# Asset Turnover Ratio (ATR)

Asset Turnover Ratio can be defined as the value of sales generated for every rupee invested in assets for a given financial year. It works as a measure of a firm’s efficiency.

## Formula of Asset Turnover Ratio

Asset Turnover Ratio = Total Sales / Average Investment in Assets

Total sales figures can be obtained from the income statement. This is the revenue from sales for a given financial year.

Average investments in assets can be obtained from the balance sheet. The formula for it is as below:
Average Investments = (Assets at the beginning of the Period + Assets at the end of the Period)/2 ## Example Explaining Asset Turnover Ratio

Let us assume a company X. For FY 2010-11, it generated sales of 10 Million. On the other hand, it had assets worth 1 at the beginning of the period. Towards the end of the period, its assets were 2 Million.

From the given information, we can deduce Asset Turnover Ratio as follows:

Total sales = 10 Millions

Assets at the beginning of the period = 1 Million

Assets at the end of the period = 2 Million

Average Investment = (1+2)/2

Average Investment = 1.5 Millions

Thus, ATR = 10 Millions / 1.5 Millions

= 6.67 Times

## Analysis and Interpretation of ATR

This means that, for every \$ that the company invests in assets, it generates sales of 6.67. Higher is this figure; the better is the management of the company. This is because, ideally, a company wants to maximize its returns for every investment it makes. If the investment made does not get translated to increase improvement in the top-line and thereby improve the bottom line, there is some problem with the decisions taken by management.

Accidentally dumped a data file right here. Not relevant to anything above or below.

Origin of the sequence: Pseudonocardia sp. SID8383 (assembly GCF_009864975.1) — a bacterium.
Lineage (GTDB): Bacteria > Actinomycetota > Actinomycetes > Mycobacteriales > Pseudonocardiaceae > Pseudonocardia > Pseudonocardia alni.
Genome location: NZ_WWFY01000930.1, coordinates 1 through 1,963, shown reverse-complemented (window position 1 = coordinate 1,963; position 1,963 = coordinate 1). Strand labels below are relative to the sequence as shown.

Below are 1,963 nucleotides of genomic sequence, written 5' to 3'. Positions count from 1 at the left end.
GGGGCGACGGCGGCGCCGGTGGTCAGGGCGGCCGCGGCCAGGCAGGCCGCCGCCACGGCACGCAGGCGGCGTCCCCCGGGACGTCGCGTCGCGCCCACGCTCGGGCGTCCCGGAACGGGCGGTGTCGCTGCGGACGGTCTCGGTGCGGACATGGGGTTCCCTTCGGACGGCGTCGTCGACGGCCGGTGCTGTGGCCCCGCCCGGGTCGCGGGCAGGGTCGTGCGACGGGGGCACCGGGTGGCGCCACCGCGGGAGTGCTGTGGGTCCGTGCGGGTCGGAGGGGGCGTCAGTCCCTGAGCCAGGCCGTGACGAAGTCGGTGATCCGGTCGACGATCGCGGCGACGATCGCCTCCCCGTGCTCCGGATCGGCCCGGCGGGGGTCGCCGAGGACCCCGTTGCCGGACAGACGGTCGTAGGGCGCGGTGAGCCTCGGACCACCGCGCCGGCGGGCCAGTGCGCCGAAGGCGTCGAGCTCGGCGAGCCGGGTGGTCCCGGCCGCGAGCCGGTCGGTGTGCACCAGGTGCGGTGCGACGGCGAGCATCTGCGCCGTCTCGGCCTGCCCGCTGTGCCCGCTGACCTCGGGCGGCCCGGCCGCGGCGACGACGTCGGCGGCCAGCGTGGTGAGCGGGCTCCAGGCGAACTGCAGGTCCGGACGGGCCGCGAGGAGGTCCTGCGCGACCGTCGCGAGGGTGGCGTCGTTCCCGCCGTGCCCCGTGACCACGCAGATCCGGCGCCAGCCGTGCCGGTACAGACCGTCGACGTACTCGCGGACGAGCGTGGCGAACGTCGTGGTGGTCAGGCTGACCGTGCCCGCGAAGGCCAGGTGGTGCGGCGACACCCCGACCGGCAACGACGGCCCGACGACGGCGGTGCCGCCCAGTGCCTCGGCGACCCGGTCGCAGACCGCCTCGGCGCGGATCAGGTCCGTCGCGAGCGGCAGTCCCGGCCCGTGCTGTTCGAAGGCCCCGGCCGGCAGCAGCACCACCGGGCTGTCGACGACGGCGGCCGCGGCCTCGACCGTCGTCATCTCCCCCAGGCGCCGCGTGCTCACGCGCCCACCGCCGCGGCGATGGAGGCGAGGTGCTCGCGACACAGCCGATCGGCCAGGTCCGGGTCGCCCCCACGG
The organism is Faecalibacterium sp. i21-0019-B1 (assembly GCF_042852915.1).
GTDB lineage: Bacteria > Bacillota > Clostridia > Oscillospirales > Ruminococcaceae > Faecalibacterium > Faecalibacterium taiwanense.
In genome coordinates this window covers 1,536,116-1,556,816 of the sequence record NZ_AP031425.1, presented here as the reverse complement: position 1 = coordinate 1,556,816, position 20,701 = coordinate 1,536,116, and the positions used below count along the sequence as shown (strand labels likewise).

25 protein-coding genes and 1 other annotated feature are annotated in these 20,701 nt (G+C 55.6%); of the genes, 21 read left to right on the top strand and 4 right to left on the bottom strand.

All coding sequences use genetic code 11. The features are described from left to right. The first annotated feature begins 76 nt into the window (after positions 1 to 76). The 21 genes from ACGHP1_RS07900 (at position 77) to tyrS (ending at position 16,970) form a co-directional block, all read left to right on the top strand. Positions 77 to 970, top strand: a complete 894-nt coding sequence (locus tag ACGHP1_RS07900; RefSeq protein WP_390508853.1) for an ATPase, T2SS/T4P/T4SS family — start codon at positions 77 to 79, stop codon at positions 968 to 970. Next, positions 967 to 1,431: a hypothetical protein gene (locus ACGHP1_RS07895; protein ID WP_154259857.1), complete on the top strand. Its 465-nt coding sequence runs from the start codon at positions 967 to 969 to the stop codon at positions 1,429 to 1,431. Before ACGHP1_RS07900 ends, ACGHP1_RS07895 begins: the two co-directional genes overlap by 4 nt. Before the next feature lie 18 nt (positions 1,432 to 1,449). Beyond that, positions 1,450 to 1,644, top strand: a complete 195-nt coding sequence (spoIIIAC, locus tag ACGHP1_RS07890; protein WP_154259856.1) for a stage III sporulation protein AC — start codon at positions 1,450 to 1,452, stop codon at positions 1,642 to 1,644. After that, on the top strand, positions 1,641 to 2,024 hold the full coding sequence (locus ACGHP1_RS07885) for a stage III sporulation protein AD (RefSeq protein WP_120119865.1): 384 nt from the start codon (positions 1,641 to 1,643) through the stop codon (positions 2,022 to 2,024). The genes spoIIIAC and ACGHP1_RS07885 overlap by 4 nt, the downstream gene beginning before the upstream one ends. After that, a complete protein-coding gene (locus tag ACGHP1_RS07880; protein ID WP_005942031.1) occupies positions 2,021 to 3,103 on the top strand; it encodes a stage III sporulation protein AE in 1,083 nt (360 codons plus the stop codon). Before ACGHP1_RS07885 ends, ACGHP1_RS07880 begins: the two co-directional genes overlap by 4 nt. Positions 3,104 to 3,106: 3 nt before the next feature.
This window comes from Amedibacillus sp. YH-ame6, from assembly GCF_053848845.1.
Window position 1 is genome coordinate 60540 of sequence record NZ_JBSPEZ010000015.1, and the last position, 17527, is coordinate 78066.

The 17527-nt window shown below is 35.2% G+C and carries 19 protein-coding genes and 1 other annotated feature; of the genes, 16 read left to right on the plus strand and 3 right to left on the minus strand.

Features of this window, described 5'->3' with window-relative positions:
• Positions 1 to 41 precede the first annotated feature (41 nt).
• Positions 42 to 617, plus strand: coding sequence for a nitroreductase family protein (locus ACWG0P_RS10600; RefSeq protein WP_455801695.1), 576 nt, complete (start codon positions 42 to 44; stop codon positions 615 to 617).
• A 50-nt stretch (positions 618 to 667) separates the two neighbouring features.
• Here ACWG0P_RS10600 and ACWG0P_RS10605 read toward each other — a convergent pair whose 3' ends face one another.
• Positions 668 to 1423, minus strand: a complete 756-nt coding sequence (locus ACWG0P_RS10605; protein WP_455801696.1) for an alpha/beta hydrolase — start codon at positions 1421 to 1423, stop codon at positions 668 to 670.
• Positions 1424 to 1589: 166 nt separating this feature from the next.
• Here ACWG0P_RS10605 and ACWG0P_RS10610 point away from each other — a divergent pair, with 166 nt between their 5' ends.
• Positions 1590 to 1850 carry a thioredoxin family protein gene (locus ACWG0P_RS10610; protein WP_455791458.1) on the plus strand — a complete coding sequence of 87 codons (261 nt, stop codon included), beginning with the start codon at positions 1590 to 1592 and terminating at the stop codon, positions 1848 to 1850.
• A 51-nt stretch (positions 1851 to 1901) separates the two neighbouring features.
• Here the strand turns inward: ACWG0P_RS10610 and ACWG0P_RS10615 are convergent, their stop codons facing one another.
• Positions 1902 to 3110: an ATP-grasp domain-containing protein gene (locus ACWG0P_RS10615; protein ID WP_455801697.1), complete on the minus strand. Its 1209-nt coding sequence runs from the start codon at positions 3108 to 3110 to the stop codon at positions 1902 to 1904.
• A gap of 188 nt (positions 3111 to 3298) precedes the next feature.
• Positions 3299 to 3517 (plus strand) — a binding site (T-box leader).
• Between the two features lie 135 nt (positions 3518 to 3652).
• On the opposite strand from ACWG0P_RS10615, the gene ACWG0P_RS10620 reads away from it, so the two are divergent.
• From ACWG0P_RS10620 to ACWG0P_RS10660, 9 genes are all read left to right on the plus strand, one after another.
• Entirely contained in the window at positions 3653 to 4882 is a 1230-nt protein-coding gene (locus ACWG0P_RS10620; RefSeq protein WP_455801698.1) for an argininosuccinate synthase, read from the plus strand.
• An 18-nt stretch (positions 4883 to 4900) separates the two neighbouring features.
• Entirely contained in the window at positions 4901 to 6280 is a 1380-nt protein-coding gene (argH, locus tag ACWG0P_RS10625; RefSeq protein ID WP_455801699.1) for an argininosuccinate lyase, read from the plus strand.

Consider two companies, X and Y, one with an Asset Turnover Ratio of 6.67 and another with an ATR of 3 respectively. Based on these numbers only, company X has made better investment decisions than company Y.

Refer to How to Analyze and Improve Asset Turnover Ratio? for more details.

## Advantages of Asset Turnover Ratio

One of the primitive ratios used to measure a company’s performance is the sales generated. The higher the sales, the better is the company. But this may not give a true picture. Company X may have sales of 10 Million, and Y may have sales of 20 Million. X may have invested 1 Million on assets, and hence its ATR is 10. Y may have invested  5 Million. So, its ATR is 4. Thus, although Y has double the sales, it still may not be as efficient as X because its investment fetches 4 times sales, whereas X’s investment brings 10 times sales. Thus, ATR may give you a better view than the sales figure.

Generally, it is observed that companies with low-profit margins have a higher Asset Turnover Ratio. This is because low-margin companies tend to focus more on volume rather than per-unit profit. Hence, they use their investments more rigorously.

## Disadvantages of Asset Turnover Ratio

ATR does not measure how well a company is earning profits. It only measures how well a company is generating sales. Higher sales may or may not get translated to an increase in profits. This is where ATR differs from Return on Assets (ROE).

## Caution

It is always advisable to compare the ATRs of companies within the same sector. Also, ATR on its own may not be a holistic ratio. It must be used in combination with various other ratios to get a better picture of the functioning of a company.

Also, read other Types of Efficiency Ratios.